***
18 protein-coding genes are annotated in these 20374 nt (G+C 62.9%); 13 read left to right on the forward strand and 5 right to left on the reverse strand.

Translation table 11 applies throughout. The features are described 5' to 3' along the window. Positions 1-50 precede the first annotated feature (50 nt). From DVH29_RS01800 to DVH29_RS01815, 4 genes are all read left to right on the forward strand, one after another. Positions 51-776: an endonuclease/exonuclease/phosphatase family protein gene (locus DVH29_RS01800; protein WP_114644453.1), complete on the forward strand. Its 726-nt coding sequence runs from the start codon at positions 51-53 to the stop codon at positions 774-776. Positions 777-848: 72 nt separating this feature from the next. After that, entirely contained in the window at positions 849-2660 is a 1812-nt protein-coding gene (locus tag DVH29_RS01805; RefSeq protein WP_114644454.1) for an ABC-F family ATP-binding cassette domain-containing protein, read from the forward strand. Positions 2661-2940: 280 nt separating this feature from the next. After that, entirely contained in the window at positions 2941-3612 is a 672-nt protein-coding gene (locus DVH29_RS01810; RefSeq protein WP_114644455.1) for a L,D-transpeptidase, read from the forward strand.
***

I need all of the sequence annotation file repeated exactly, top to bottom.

18 protein-coding genes are annotated in these 20374 nt (G+C 62.9%); 13 read left to right on the forward strand and 5 right to left on the reverse strand.

Translation table 11 applies throughout. The features are described 5' to 3' along the window. Positions 1-50 precede the first annotated feature (50 nt). From DVH29_RS01800 to DVH29_RS01815, 4 genes are all read left to right on the forward strand, one after another. Positions 51-776: an endonuclease/exonuclease/phosphatase family protein gene (locus DVH29_RS01800; protein WP_114644453.1), complete on the forward strand. Its 726-nt coding sequence runs from the start codon at positions 51-53 to the stop codon at positions 774-776. Positions 777-848: 72 nt separating this feature from the next. After that, entirely contained in the window at positions 849-2660 is a 1812-nt protein-coding gene (locus tag DVH29_RS01805; RefSeq protein WP_114644454.1) for an ABC-F family ATP-binding cassette domain-containing protein, read from the forward strand. Positions 2661-2940: 280 nt separating this feature from the next. After that, entirely contained in the window at positions 2941-3612 is a 672-nt protein-coding gene (locus DVH29_RS01810; RefSeq protein WP_114644455.1) for a L,D-transpeptidase, read from the forward strand.